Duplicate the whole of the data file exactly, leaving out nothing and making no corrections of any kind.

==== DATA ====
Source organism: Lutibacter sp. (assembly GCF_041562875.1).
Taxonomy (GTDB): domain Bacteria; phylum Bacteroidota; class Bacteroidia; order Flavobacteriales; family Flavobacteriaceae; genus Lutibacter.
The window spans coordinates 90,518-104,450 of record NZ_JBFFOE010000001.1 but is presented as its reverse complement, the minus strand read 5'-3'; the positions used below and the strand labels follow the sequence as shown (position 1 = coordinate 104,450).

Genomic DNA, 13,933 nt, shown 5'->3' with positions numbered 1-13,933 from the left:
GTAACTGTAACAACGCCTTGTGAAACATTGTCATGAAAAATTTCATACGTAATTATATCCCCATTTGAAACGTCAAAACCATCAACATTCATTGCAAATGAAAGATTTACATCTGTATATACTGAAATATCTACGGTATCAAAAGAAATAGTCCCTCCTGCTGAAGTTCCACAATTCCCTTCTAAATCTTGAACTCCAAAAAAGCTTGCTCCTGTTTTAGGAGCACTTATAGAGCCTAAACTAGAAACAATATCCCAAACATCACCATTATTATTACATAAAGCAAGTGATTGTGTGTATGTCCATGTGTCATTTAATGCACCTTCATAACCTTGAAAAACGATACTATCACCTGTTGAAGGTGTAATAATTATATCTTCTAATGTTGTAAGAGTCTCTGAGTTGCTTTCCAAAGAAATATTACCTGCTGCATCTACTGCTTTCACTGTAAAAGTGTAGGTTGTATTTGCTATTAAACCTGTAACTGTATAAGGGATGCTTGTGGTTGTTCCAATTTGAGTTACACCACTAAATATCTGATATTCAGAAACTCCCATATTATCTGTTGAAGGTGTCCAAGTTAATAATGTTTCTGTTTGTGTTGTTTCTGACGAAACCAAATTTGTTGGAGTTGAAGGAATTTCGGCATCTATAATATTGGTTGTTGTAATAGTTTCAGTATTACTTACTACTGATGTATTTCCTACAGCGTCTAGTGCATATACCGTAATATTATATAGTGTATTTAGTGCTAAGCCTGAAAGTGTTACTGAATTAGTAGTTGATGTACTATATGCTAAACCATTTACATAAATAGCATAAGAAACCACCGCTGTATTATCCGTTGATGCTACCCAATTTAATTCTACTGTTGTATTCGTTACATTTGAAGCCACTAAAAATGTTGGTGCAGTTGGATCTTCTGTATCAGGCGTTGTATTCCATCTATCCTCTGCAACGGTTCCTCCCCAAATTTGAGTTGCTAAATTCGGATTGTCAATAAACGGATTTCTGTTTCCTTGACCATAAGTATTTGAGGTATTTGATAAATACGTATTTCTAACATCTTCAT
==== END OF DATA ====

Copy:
Source organism: Lutibacter sp. (assembly GCF_041562875.1).
Taxonomy (GTDB): domain Bacteria; phylum Bacteroidota; class Bacteroidia; order Flavobacteriales; family Flavobacteriaceae; genus Lutibacter.
The window spans coordinates 90,518-104,450 of record NZ_JBFFOE010000001.1 but is presented as its reverse complement, the minus strand read 5'-3'; the positions used below and the strand labels follow the sequence as shown (position 1 = coordinate 104,450).

Genomic DNA, 13,933 nt, shown 5'->3' with positions numbered 1-13,933 from the left:
GTAACTGTAACAACGCCTTGTGAAACATTGTCATGAAAAATTTCATACGTAATTATATCCCCATTTGAAACGTCAAAACCATCAACATTCATTGCAAATGAAAGATTTACATCTGTATATACTGAAATATCTACGGTATCAAAAGAAATAGTCCCTCCTGCTGAAGTTCCACAATTCCCTTCTAAATCTTGAACTCCAAAAAAGCTTGCTCCTGTTTTAGGAGCACTTATAGAGCCTAAACTAGAAACAATATCCCAAACATCACCATTATTATTACATAAAGCAAGTGATTGTGTGTATGTCCATGTGTCATTTAATGCACCTTCATAACCTTGAAAAACGATACTATCACCTGTTGAAGGTGTAATAATTATATCTTCTAATGTTGTAAGAGTCTCTGAGTTGCTTTCCAAAGAAATATTACCTGCTGCATCTACTGCTTTCACTGTAAAAGTGTAGGTTGTATTTGCTATTAAACCTGTAACTGTATAAGGGATGCTTGTGGTTGTTCCAATTTGAGTTACACCACTAAATATCTGATATTCAGAAACTCCCATATTATCTGTTGAAGGTGTCCAAGTTAATAATGTTTCTGTTTGTGTTGTTTCTGACGAAACCAAATTTGTTGGAGTTGAAGGAATTTCGGCATCTATAATATTGGTTGTTGTAATAGTTTCAGTATTACTTACTACTGATGTATTTCCTACAGCGTCTAGTGCATATACCGTAATATTATATAGTGTATTTAGTGCTAAGCCTGAAAGTGTTACTGAATTAGTAGTTGATGTACTATATGCTAAACCATTTACATAAATAGCATAAGAAACCACCGCTGTATTATCCGTTGATGCTACCCAATTTAATTCTACTGTTGTATTCGTTACATTTGAAGCCACTAAAAATGTTGGTGCAGTTGGATCTTCTGTATCAGGCGTTGTATTCCATCTATCCTCTGCAACGGTTCCTCCCCAAATTTGAGTTGCTAAATTCGGATTGTCAATAAACGGATTTCTGTTTCCTTGACCATAAGTATTTGAGGTATTTGATAAATACGTATTTCTAACATCTTCAT